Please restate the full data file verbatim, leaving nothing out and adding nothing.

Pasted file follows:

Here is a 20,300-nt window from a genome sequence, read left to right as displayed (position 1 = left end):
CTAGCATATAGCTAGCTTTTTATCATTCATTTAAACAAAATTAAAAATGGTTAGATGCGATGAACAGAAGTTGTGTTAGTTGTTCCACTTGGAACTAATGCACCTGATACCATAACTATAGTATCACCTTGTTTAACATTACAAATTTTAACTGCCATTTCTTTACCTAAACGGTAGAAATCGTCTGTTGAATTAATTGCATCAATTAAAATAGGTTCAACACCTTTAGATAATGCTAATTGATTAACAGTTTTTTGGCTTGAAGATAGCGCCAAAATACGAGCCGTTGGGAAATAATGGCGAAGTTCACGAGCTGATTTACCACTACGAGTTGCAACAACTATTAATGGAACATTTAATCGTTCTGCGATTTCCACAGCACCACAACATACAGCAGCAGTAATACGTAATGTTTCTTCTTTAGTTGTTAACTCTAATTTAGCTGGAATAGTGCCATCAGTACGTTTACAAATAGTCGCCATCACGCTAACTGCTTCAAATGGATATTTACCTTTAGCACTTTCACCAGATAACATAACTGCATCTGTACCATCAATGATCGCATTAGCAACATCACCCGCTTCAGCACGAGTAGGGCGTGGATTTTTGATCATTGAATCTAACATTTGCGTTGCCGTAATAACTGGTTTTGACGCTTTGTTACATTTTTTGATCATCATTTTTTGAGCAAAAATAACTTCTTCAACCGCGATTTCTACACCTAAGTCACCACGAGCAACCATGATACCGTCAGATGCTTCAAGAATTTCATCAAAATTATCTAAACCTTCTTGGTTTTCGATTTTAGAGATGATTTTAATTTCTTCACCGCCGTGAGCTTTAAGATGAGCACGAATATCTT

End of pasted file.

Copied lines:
Here is a 20,300-nt window from a genome sequence, read left to right as displayed (position 1 = left end):
CTAGCATATAGCTAGCTTTTTATCATTCATTTAAACAAAATTAAAAATGGTTAGATGCGATGAACAGAAGTTGTGTTAGTTGTTCCACTTGGAACTAATGCACCTGATACCATAACTATAGTATCACCTTGTTTAACATTACAAATTTTAACTGCCATTTCTTTACCTAAACGGTAGAAATCGTCTGTTGAATTAATTGCATCAATTAAAATAGGTTCAACACCTTTAGATAATGCTAATTGATTAACAGTTTTTTGGCTTGAAGATAGCGCCAAAATACGAGCCGTTGGGAAATAATGGCGAAGTTCACGAGCTGATTTACCACTACGAGTTGCAACAACTATTAATGGAACATTTAATCGTTCTGCGATTTCCACAGCACCACAACATACAGCAGCAGTAATACGTAATGTTTCTTCTTTAGTTGTTAACTCTAATTTAGCTGGAATAGTGCCATCAGTACGTTTACAAATAGTCGCCATCACGCTAACTGCTTCAAATGGATATTTACCTTTAGCACTTTCACCAGATAACATAACTGCATCTGTACCATCAATGATCGCATTAGCAACATCACCCGCTTCAGCACGAGTAGGGCGTGGATTTTTGATCATTGAATCTAACATTTGCGTTGCCGTAATAACTGGTTTTGACGCTTTGTTACATTTTTTGATCATCATTTTTTGAGCAAAAATAACTTCTTCAACCGCGATTTCTACACCTAAGTCACCACGAGCAACCATGATACCGTCAGATGCTTCAAGAATTTCATCAAAATTATCTAAACCTTCTTGGTTTTCGATTTTAGAGATGATTTTAATTTCTTCACCGCCGTGAGCTTTAAGATGAGCACGAATATCTT